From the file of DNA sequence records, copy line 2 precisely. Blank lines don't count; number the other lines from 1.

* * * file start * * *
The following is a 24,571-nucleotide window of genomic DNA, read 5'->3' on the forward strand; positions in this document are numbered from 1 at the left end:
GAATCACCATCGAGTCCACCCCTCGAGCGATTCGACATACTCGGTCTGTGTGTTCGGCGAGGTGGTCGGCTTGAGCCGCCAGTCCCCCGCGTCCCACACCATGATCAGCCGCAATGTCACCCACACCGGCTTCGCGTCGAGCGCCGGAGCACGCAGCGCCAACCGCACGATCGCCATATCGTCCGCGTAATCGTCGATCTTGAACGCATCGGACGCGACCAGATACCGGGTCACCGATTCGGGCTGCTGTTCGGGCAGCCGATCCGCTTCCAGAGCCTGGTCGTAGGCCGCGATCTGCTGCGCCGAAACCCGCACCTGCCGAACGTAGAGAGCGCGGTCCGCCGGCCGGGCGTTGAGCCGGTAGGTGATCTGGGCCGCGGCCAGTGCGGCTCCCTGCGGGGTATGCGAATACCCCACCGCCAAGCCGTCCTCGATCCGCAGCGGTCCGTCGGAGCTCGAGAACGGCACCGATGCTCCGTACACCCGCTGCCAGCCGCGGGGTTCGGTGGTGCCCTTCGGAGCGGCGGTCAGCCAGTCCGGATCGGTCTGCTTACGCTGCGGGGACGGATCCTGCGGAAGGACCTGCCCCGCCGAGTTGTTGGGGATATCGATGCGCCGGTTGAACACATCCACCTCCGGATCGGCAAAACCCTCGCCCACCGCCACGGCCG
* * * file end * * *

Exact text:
GAATCACCATCGAGTCCACCCCTCGAGCGATTCGACATACTCGGTCTGTGTGTTCGGCGAGGTGGTCGGCTTGAGCCGCCAGTCCCCCGCGTCCCACACCATGATCAGCCGCAATGTCACCCACACCGGCTTCGCGTCGAGCGCCGGAGCACGCAGCGCCAACCGCACGATCGCCATATCGTCCGCGTAATCGTCGATCTTGAACGCATCGGACGCGACCAGATACCGGGTCACCGATTCGGGCTGCTGTTCGGGCAGCCGATCCGCTTCCAGAGCCTGGTCGTAGGCCGCGATCTGCTGCGCCGAAACCCGCACCTGCCGAACGTAGAGAGCGCGGTCCGCCGGCCGGGCGTTGAGCCGGTAGGTGATCTGGGCCGCGGCCAGTGCGGCTCCCTGCGGGGTATGCGAATACCCCACCGCCAAGCCGTCCTCGATCCGCAGCGGTCCGTCGGAGCTCGAGAACGGCACCGATGCTCCGTACACCCGCTGCCAGCCGCGGGGTTCGGTGGTGCCCTTCGGAGCGGCGGTCAGCCAGTCCGGATCGGTCTGCTTACGCTGCGGGGACGGATCCTGCGGAAGGACCTGCCCCGCCGAGTTGTTGGGGATATCGATGCGCCGGTTGAACACATCCACCTCCGGATCGGCAAAACCCTCGCCCACCGCCACGGCCG